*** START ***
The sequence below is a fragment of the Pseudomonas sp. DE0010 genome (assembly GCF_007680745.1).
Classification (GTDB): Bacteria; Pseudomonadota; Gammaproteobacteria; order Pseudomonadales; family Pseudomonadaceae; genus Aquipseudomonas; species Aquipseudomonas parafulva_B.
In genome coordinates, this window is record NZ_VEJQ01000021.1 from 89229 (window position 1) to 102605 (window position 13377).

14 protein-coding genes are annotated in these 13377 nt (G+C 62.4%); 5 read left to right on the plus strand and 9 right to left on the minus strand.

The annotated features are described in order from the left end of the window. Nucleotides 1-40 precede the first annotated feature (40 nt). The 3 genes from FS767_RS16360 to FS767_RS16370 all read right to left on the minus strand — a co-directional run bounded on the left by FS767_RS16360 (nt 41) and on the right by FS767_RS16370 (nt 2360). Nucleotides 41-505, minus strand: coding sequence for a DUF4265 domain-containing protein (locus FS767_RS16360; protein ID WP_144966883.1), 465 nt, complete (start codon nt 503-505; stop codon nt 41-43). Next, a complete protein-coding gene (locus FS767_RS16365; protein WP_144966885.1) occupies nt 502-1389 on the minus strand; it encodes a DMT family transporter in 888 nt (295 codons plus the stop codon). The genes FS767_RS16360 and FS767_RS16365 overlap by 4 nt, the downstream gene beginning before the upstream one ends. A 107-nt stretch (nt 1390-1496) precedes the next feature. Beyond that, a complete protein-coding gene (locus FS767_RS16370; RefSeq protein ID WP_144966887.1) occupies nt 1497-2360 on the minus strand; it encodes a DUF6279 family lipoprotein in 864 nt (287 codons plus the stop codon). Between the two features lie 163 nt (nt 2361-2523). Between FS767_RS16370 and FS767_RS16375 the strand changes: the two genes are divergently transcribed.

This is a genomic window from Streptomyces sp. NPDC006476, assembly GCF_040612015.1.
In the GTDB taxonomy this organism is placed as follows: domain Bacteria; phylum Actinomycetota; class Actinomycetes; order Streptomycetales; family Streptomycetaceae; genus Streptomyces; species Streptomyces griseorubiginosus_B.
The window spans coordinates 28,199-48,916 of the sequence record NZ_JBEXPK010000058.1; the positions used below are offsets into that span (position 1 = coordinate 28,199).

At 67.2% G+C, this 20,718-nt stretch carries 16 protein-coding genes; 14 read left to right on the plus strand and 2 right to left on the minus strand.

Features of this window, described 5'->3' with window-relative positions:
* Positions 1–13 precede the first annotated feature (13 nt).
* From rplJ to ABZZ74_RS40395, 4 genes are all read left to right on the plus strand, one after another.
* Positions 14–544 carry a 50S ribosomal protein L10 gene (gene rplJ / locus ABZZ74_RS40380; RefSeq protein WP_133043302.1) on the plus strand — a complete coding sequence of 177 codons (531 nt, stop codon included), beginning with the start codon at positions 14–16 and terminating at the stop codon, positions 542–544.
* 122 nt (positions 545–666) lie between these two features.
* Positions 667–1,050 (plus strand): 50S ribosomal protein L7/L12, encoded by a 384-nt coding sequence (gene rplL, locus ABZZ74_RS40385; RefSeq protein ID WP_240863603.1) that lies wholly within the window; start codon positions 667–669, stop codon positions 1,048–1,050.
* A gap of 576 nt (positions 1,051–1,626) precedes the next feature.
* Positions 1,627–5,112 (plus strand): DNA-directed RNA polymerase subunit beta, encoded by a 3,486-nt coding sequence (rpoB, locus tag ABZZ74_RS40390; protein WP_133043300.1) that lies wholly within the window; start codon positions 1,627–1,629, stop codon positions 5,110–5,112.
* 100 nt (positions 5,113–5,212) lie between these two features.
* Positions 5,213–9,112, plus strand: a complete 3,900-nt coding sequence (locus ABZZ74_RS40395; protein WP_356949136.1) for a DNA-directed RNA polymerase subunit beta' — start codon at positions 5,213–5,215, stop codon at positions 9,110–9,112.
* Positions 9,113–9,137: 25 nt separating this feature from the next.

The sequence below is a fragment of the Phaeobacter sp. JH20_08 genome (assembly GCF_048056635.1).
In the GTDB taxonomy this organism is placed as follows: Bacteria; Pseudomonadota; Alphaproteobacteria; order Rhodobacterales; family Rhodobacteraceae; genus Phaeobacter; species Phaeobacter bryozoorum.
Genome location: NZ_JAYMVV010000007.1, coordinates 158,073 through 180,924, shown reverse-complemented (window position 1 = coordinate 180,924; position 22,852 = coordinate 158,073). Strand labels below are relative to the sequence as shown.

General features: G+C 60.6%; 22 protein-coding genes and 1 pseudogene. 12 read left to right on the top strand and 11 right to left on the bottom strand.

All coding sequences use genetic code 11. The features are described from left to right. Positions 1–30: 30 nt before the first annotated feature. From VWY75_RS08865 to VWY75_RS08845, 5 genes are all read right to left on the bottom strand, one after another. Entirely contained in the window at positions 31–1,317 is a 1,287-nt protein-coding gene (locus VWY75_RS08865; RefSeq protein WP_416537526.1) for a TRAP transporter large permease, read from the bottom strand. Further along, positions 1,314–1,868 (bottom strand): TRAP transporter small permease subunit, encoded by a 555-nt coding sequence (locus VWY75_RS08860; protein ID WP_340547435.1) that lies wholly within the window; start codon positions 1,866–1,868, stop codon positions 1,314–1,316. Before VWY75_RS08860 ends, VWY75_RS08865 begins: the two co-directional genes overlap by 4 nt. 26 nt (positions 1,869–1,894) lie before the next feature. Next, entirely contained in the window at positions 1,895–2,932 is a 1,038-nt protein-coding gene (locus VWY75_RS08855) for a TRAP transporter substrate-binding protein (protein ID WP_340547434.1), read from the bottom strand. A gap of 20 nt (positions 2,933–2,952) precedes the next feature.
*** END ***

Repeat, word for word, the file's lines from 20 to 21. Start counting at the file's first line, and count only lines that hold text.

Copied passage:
* Positions 9,113–9,137: 25 nt separating this feature from the next.

The sequence below is a fragment of the Phaeobacter sp. JH20_08 genome (assembly GCF_048056635.1).